Comelec starts VCM reconfiguration


THE Commission on Elections (Comelec) has started reconfiguration of the 97,500 vote counting machines (VCMs) that would be used in the May 2016 elections to enable them to issue voting receipts as ordered by the Supreme Court (SC).

Chairman Juan Andres Bautista on Friday said they have allocated some P200 million to cover the additional expenses for the printing of voter receipts.

This amount, he pointed out, was far below the P2 billion that would be spent for a new trusted build or source code.

“Senior Commissioner Christian Robert Lim as [chairman]of the Project Management Office has already ordered yesterday [Thursday] the reconfiguration of the digital security (DS) cards and the resumption of the pre-election logic and actual test (Prelat),” Bautista said.

The reconfiguration, the Comelec chief said, would be finished in seven days.

To be reconfigured are 97,519 SD cards, which correspond to the total number of VCMs.

Said cards contain instructions for activation of the voter verification paper audit trail (VVPAT) capability of the vote counting machines.

The Prelat would ensure that the counting machines would read the ballots correctly. It is being done at the Comelec security warehouse in Santa Rosa, Laguna.

Bautista explained that the P200-million supplemental budget would be used for the overtime pay and retraining of the Board of Election Inspectors (BEIs), numbering 300,000, for thermal papers, scissors, receptacles and other additional election paraphernalia.

During Friday’s special en banc session, Bautista disclosed that they discussed all their apprehensions and the accompanying risks brought about by the SC decision.

He explained that the Comelec agreed to purchase 92,500 pairs of scissors, which correspond to the total number of precincts, that would be used by voters to cut their receipts instead of pulling them out out to lessen the chances of a paper jam.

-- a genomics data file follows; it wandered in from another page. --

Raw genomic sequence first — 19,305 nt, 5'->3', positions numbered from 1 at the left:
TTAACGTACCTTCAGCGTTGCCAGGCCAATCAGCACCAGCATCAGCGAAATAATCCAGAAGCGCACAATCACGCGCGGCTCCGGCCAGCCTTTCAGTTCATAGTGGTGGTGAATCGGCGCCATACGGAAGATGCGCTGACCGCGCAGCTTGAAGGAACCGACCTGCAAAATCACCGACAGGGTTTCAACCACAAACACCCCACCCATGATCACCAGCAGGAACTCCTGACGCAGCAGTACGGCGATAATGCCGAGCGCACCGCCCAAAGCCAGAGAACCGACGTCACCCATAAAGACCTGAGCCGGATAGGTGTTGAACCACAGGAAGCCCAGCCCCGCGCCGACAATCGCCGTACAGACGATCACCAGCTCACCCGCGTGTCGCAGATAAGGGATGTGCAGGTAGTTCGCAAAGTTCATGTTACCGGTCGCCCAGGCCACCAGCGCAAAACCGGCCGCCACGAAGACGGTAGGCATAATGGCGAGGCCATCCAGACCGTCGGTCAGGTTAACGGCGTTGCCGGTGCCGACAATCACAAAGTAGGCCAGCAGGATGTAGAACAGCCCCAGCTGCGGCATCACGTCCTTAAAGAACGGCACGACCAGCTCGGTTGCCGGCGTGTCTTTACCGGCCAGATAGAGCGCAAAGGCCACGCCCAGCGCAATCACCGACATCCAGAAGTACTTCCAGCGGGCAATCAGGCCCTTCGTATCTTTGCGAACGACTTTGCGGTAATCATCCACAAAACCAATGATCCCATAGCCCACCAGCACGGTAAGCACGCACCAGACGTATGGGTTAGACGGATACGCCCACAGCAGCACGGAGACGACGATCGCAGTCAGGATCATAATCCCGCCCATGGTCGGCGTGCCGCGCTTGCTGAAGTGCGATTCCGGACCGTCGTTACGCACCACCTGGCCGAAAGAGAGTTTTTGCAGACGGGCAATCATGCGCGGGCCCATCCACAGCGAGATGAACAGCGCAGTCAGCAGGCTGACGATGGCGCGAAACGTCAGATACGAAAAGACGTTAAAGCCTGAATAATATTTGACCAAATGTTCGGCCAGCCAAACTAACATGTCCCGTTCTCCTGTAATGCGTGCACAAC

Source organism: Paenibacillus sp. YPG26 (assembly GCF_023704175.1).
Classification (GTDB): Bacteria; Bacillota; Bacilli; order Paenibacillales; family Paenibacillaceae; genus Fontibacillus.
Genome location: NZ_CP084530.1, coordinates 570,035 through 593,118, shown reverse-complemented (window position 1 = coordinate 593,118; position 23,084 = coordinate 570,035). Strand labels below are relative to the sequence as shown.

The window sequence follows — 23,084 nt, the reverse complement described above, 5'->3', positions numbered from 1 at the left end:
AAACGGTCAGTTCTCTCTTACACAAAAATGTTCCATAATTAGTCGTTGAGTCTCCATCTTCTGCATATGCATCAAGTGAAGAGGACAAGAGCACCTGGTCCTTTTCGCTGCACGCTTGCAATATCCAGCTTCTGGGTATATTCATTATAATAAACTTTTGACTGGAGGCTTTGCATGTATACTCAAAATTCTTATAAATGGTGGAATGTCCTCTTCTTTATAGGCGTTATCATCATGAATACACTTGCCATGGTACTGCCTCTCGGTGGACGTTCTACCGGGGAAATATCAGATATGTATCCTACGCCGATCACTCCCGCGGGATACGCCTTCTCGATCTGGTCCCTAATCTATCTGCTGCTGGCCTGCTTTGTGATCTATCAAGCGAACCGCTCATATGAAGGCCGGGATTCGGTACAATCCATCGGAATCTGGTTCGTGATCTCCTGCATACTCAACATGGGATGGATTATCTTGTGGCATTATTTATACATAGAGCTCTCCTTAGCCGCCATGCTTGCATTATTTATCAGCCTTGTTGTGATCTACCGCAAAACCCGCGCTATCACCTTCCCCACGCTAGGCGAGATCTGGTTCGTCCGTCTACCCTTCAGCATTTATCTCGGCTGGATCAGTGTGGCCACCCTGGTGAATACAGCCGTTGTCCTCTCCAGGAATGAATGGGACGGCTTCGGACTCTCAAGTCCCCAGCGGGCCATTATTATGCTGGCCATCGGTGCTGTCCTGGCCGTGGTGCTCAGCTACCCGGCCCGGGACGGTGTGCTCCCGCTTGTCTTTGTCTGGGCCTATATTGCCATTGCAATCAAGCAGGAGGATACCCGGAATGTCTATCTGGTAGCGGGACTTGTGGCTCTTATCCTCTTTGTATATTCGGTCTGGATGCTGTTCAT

Also to be procured are 92,500 pieces of receptacles or one for each precinct where the voters would deposit their receipts after they have checked their votes.

Bautista said they have agreed to replace the thermal paper before it runs out by placing a red mark at the end to warn the BEIs that it should already be replaced.

The Comelec also needs an additional 92,500 personnel to secure each receipt box.
Under the Comelec’s supplemental general instructions, voters are prohibited from bringing the voting receipts out of the precinct or take photos of them.

Bautista said the bringing out of voting receipts is considered an election offense by the Supreme Court.

Also tackled during the en banc meeting is the duration of the voting process, which the poll body chief said would be longer compared to previous elections as a result of activation of the VCMs, on-screen verification and VVPAT features.Bautista said as much as possible they wanted to finish the voting process before sunset.

“We are studying if we can shorten the 15 second on-screen verification. We cannot remove the online verification because it would necessitate a new source code. So you can only shorten it,” the Comelec chief added.

On the one-month overseas absentee voting (OAV), Bautista said it would also start as scheduled on April 9 but the Special Board of Election Inspectors (SBEIs) assigned abroad would no longer be recalled for retraining.

“We are looking to do instructions on Skype or Webinar for our foreign SBEIs to train them on the process of printing receipts,” he added.


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